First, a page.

will have handed you the knife
of loving you and hoping
life won’t leave its scars.
But this is what Rule #1 doesn’t mean:
No hurting inside. I’m sorry, Grandson,
no platitudes about for your own good
you will suffer because you too
are human and our world makes no
distinction. Just remember Rule #2:
I will cry with you.

Bill Griffin

from Tar River Poetry, Vol. 55, Nr. 2; Spring, 2015

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Additional links for Ross Gay:

Review of The Book of Delights

Books

The On Being Project

 

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[with 3 poems by Jenny Bates]

Yellowthroats sing from three compass points. Who triangulates whom? One sings, flits, sings and a farther one answers, flits, answers. I stand motionless in the mud beside the lake’s lazy inflow. I want a bright bird to fly from his thicket and show himself to me.

As I stare into the leaves, still no success with my x-ray vision, something moves beside me. Down low. A muskrat six feet away is swimming upstream utterly unconcerned. I turn only my head. It reaches up the bank for a tasty green, swims some more, jeweldrops of water on its whiskers. It stops to scratch its nose. It swims on.

I look up and a yellowthroat is watching me.

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Triangulate: to discern your true position within the vital features that surround you.

After a couple of weeks with Jenny Bates’s books I learned not to read her poems to ferret out their meaning but to read to enter the poetry. Stare at the Pleiades in the night sky and they slip away from you; look slant and the Seven Sisters reach to you from the darkness. Let a line of Jenny’s verse slip into your awareness with eyes half closed, fortuitous inadvertency.

An intimate acquaintance / that leaves nothing but / earth.

I learned not to read Jenny like a field guide but like I read the breeze greeting sweat on my back when the trail stretches uphill, like I read the sun’s flagrant liason with blackberry blossoms.

Bent twig alphabet, language mist-twist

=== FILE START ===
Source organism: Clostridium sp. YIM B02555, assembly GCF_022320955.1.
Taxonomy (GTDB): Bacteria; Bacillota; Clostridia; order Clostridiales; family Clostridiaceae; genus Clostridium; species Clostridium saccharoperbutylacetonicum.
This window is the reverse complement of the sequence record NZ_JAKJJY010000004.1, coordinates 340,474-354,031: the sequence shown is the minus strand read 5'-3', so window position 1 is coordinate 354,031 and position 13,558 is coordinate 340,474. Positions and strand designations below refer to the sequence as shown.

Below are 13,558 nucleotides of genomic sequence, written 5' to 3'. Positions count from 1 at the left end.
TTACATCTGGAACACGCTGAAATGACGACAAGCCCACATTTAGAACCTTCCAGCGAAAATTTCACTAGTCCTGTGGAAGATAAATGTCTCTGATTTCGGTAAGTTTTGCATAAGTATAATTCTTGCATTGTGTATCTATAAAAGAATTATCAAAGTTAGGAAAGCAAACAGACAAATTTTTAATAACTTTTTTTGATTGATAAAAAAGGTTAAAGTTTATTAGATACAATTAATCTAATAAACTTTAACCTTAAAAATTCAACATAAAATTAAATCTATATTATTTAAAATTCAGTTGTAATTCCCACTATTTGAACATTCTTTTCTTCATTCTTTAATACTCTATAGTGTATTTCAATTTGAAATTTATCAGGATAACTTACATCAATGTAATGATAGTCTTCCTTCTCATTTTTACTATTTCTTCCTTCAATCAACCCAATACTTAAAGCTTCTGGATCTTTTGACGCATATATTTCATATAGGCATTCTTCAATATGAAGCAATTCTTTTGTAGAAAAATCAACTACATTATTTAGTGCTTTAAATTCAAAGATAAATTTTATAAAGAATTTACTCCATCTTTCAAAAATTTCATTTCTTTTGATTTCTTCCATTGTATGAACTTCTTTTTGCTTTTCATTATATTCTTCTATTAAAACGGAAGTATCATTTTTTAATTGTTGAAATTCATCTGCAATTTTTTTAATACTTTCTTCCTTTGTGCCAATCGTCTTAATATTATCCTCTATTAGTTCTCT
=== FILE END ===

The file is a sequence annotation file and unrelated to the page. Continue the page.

revises with no sequels, no chapters that leave-off.

I learned to read Jenny not like a genealogy of contracts and progeny but exactly like a genealogy of creatures and connections and the family of the one.

The bee does not claim originality as it takes
something from every flower.

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3 poems by Jenny Bates

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Merlot and Thyme
++++ with a Hummingbird Chaser

I uncork old resting places, no maps needed.
Just strange-tongued travelers of
++++ bird, wine and spice.
I sip Merlot, write in cloud-light
++++ missing mother’s voice
Conversations become riddles, coaxing the truth
out of her children, eventually.
Thyme and tarragon fill the clear jar
in front of me: I smell her there
++++ in herbal comfort.
No still dark corners to hide in her memory,
she emptied her children like clearing a table
set by despair, without lingering.
With an edge that never dropped off.

Hummingbirds have no brink to pass to their young.
Wisps of winding birds tousle leaves, jiggle air under
++++ diving, dancing, levitating.
Homing devices, trade routes birthed into them.
Swift and common lessons to grow by. Shade brings
++++ less frantic maneuvers.

I wear pink and grey – the first colors I liked
++++ as a child.
My grandparents farmhouse in Northern Michigan
was grey with pale pink shutters.
Dove colors for a delicate landing grandmother
would say. I hear mom in the background talking to
bees, kittens, mule, land. For a city girl, she could
ambush nature, then heal its wounds.
++++ No time was distant then.

 

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Engagement Rings

Morning insect yoga.
Grasshopper extends himself
in heat-stretching air.
Jumps into space, disappears.
No fossil fuels, no footprint.
Fly stuck to a metal merry-go-round,
a centrifuge so man can stick to
ceilings in his quest for flight.
Prometheus moth wings dismantled,
grounded, still-payment for
bringing man fire.

I walk earthling steps, marker-less,
circling your grave.
Mob of ants scurry in loops,
larvae in pincers turn you from
solid to liquid to solid again.